Today I will approach the problem of depression, but from a particular vantage point – that steeped in cognitive theory and informed by the work of Martin Seligman.
There have been other views about depression- a psychoanalytical one whereby depression was deemed as rage turning upon inwards and directed towards the self; and a biomedical one whereby depression is considered a disease of the brain/body- imbalances in neurotransmitters etc. . Seligman rejects both models and considers depression (even clinically defined) as just the other extreme of response to loss etc. This is important to note as unipolar depression, clinically defined, is usually considered a type rather than a degree phenomena, i.e. people in depressive phase are qualitatively different from those who are not clinically depressed as per the prevalent model.However, note that even Seligman considers the mild form of depression as distinct from sadness.
The theory of depression that Seligman and colleagues came up with is based on his famous experiments with dogs whereby experimental dogs were subjected to uncontrollable mild shocks while the control dogs either received no shocks or shocks that they could stop and control. When the dogs who were subjected to uncontrollable shocks were placed in anew chamber whereby they could escape shocks by climbing over a low barrier, they sat passively. They had learned or internalized that nothing they do with respect to shocks makes the shocks go away and had even generalized it to new situations when things were actually under their control. Also the feelings of helplessness reflected in many diverse behaviors like less aggressiveness or exploration etc and was sort of generalized across situations too. So not only the experimental dogs made permanent attributions about their lack of control, but also pervasive attributions and thus became depressed.
Seligman and colleagues designed and executed similar experiments with rats and also humans. Using these experiments they were able to create a model of depression. That model of depression requires different things to come together, but typically as its called learned helplessness model of depression, the focus has been on the learned helplessness following a loss of control.
The different components of the model, when explicated, have different implications for treatment/ prevention. To start with before the process can start one has to have loss of control – if our environments provided more opportunity for control over our experiences and in general if people learned to feel more in control of their life, despite losses and all, then the chain stops at its beginning itself. While some losses are inevitable, say loss of loved one, other losses like pink slips can be minimized and then no matter what the loss is , one can choose one’s own attitude towards the loss – the last of human freedom’s as per Frankl.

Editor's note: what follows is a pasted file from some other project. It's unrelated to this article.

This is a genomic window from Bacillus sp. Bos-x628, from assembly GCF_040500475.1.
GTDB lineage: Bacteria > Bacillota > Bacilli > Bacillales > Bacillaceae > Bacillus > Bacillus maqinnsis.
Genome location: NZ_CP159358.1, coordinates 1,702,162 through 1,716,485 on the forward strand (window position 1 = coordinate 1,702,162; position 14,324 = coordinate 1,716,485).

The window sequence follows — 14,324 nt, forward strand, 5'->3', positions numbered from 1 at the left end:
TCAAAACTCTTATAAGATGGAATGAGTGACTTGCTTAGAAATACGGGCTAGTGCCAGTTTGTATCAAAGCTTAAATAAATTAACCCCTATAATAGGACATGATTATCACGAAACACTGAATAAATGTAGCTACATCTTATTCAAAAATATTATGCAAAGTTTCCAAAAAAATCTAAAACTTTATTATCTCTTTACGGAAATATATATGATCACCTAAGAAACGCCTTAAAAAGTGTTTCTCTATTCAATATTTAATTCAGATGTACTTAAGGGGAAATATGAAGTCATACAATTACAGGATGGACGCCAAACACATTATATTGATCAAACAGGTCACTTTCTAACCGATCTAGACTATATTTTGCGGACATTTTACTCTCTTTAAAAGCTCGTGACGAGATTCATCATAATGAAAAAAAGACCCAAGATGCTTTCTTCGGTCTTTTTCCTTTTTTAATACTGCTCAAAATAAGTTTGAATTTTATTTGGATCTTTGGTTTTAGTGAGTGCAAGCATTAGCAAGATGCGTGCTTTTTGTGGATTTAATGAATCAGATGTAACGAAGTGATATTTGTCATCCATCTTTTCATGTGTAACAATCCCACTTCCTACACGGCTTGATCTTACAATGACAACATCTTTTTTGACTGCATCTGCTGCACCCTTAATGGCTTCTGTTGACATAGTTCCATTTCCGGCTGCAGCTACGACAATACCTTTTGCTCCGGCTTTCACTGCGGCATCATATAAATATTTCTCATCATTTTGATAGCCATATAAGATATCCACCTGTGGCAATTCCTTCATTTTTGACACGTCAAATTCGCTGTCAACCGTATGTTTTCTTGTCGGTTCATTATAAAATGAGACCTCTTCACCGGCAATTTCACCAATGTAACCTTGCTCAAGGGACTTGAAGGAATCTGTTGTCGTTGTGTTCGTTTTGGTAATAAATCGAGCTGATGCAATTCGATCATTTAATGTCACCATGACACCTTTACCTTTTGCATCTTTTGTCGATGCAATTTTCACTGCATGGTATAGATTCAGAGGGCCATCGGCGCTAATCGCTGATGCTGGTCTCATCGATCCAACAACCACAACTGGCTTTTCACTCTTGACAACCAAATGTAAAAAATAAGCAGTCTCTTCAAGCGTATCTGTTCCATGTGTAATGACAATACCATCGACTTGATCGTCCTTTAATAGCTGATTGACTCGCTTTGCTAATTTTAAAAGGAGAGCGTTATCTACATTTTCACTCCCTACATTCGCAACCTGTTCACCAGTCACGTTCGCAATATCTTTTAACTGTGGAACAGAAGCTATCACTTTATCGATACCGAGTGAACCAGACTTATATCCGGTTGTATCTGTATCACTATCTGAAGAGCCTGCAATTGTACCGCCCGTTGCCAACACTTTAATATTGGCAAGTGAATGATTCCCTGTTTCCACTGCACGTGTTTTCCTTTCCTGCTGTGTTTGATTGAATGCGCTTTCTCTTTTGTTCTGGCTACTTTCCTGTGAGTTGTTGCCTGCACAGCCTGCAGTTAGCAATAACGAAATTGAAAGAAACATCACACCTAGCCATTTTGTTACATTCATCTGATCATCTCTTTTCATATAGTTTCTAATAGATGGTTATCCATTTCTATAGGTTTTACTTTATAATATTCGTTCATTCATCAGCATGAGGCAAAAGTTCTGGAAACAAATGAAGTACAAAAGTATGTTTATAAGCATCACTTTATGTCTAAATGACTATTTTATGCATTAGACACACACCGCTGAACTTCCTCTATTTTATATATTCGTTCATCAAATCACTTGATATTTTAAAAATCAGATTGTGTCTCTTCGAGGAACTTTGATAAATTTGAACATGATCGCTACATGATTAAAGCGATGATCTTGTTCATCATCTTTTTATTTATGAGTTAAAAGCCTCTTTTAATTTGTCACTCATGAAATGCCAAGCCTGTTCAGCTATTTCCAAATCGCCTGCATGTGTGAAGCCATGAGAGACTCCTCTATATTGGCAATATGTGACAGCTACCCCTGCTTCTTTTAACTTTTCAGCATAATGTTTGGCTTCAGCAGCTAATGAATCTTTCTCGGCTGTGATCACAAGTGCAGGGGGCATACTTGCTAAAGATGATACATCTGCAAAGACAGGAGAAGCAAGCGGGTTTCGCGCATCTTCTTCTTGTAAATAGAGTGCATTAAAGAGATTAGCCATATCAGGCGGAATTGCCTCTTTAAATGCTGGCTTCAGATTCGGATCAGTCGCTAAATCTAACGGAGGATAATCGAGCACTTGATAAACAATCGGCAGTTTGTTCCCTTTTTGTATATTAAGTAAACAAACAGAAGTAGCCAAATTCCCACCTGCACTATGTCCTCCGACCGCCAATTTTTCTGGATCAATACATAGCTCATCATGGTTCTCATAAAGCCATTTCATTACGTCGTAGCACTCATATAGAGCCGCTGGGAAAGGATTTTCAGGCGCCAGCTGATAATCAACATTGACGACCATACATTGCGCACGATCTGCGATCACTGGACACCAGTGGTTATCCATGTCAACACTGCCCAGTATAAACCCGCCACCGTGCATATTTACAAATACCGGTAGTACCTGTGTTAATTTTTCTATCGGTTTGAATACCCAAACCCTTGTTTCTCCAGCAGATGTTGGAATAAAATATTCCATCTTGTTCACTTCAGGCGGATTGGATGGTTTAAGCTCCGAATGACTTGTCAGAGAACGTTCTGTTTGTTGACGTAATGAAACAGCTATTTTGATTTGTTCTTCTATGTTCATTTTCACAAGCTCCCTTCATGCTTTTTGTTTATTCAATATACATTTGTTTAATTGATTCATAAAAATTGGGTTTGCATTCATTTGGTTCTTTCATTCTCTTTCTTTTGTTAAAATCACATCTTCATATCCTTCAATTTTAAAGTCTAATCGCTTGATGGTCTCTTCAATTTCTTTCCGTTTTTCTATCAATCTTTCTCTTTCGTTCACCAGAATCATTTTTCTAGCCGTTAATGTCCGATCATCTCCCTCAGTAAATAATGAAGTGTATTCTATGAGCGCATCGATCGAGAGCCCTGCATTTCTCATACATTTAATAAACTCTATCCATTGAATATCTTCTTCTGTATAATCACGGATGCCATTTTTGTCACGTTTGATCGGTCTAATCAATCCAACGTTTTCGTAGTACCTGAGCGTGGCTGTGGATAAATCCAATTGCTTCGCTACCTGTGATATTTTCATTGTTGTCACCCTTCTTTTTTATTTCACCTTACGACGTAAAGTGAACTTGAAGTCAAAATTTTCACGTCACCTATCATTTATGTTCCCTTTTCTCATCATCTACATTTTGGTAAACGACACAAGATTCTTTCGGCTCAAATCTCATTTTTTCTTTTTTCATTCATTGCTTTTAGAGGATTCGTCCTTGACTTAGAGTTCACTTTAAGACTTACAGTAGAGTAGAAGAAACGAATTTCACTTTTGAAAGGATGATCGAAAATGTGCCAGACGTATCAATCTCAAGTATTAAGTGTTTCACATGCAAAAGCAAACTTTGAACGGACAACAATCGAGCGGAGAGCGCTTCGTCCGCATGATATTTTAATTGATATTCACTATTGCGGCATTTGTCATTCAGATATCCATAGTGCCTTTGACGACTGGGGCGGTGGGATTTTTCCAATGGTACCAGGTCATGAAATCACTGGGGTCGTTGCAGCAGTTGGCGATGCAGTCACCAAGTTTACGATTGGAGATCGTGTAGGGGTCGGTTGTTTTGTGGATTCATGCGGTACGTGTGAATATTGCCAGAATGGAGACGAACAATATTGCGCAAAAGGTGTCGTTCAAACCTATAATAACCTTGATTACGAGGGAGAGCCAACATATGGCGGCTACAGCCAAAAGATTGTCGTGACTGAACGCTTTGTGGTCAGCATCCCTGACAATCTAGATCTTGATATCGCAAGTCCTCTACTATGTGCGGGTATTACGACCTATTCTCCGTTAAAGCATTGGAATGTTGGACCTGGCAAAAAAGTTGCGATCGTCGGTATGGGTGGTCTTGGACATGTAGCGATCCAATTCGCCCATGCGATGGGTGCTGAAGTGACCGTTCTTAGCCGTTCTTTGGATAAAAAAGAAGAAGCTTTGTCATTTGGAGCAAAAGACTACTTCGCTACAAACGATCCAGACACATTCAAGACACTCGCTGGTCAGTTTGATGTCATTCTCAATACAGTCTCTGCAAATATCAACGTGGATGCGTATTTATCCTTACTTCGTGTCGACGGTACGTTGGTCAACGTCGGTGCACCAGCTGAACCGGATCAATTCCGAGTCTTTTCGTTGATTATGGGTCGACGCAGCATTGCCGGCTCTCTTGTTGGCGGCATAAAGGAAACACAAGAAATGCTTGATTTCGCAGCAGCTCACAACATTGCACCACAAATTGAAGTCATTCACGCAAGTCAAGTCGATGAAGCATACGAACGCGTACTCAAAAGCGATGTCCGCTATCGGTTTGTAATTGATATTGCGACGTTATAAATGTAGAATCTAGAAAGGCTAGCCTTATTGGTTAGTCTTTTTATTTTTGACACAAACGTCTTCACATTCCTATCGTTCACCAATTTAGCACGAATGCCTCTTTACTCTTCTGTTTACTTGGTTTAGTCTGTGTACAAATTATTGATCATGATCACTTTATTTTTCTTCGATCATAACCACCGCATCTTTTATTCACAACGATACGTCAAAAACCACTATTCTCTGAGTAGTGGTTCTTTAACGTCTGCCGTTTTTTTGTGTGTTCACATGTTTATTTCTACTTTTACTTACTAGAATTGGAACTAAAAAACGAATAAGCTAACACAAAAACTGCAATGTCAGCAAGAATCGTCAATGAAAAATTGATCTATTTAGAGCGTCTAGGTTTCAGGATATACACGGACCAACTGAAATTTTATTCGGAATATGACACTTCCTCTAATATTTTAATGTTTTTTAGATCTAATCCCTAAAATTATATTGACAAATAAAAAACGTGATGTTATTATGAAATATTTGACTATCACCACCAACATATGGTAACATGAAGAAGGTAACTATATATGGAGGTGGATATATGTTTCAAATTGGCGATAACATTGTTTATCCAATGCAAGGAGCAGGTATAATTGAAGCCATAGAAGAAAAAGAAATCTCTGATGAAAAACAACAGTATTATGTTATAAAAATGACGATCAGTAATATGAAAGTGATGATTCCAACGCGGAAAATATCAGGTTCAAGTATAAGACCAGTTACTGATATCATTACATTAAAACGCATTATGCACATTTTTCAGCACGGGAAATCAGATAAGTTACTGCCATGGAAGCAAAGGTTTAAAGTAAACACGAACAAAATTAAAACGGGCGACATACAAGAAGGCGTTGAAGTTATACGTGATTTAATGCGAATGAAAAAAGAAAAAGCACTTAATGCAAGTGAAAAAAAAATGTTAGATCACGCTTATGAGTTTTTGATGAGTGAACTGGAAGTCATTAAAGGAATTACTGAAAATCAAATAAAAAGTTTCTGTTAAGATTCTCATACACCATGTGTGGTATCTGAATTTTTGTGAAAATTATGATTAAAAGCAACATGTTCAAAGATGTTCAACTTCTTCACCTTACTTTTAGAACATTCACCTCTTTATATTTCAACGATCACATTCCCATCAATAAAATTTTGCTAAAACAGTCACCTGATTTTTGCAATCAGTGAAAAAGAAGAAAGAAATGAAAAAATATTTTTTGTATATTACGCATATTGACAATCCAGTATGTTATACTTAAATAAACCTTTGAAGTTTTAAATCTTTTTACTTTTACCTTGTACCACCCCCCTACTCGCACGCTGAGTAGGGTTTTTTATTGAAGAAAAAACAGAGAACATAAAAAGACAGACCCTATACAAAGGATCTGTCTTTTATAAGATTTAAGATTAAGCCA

Once loss/ dejection/rejection/ loss of control has happened, almost all of us will temporarily become helpless. However, becoming helpless is not same as becoming mildly depressed too. For some of us who have a habitual pessimistic explanatory style, in terms of seeing the negative events in our lives as being permanent and pervasive, the learned helplessness turns into momentary , mild depression. We have sad affect, disturbed sleeping, eating etc. However, for those who have optimistic explanatory styles, we re-bounce from the learned helpless and do not become depressed. So changing the habitual explanatory style is another intervention opportunity.
Finally, the mild and momentary depression become full-fledged clinical unipolar depression, when the symptoms continue for 2 weeks or more and as per Seligman this happens when one adds a ruminating thinking style to the mix. Thus a person who has a pessimistic style and also keeps thinking about his own thoughts is more likely to get clinically depressed. Again , if we can prevent or reduce rumination we can prevent the clinical variant.
Cognitive behavioral therapy , which has been found to be quite effective for depression, has been shown to work on some of these aspects increasing optimistic explanatory style and challenging negative automatic thoughts but probably can be augmented by focusing on preventing rumination and story-editing techniques to re-frame issues of loss and control.
In the end, in my view depression has complex roots – some steeped in biology and temperament, while others due to environmental stressors and our reactions to them. A clearer understanding of the learned helplessness model of depression is likely to aid in therapy.